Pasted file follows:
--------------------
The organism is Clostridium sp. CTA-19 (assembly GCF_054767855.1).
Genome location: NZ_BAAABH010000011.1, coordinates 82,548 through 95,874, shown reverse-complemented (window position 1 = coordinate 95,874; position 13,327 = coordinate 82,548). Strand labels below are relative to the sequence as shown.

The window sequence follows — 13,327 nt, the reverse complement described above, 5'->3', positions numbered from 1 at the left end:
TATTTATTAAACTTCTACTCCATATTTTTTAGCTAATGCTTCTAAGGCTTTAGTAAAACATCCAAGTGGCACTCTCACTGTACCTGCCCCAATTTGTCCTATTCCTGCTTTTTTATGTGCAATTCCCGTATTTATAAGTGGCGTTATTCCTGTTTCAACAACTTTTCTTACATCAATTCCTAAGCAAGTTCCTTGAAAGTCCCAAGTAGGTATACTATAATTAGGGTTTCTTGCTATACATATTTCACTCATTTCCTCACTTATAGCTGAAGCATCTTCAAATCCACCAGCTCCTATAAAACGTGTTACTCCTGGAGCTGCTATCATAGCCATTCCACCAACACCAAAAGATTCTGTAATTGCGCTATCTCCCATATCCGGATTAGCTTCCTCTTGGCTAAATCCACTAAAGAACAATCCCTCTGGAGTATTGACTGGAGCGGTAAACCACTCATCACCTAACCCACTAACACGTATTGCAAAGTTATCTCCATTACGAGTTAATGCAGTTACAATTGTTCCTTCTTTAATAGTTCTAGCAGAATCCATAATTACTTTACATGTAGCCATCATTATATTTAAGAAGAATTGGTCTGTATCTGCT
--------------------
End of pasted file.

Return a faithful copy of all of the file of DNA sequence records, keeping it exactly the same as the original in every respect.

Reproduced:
The organism is Clostridium sp. CTA-19 (assembly GCF_054767855.1).
Genome location: NZ_BAAABH010000011.1, coordinates 82,548 through 95,874, shown reverse-complemented (window position 1 = coordinate 95,874; position 13,327 = coordinate 82,548). Strand labels below are relative to the sequence as shown.

The window sequence follows — 13,327 nt, the reverse complement described above, 5'->3', positions numbered from 1 at the left end:
TATTTATTAAACTTCTACTCCATATTTTTTAGCTAATGCTTCTAAGGCTTTAGTAAAACATCCAAGTGGCACTCTCACTGTACCTGCCCCAATTTGTCCTATTCCTGCTTTTTTATGTGCAATTCCCGTATTTATAAGTGGCGTTATTCCTGTTTCAACAACTTTTCTTACATCAATTCCTAAGCAAGTTCCTTGAAAGTCCCAAGTAGGTATACTATAATTAGGGTTTCTTGCTATACATATTTCACTCATTTCCTCACTTATAGCTGAAGCATCTTCAAATCCACCAGCTCCTATAAAACGTGTTACTCCTGGAGCTGCTATCATAGCCATTCCACCAACACCAAAAGATTCTGTAATTGCGCTATCTCCCATATCCGGATTAGCTTCCTCTTGGCTAAATCCACTAAAGAACAATCCCTCTGGAGTATTGACTGGAGCGGTAAACCACTCATCACCTAACCCACTAACACGTATTGCAAAGTTATCTCCATTACGAGTTAATGCAGTTACAATTGTTCCTTCTTTAATAGTTCTAGCAGAATCCATAATTACTTTACATGTAGCCATCATTATATTTAAGAAGAATTGGTCTGTATCTGCT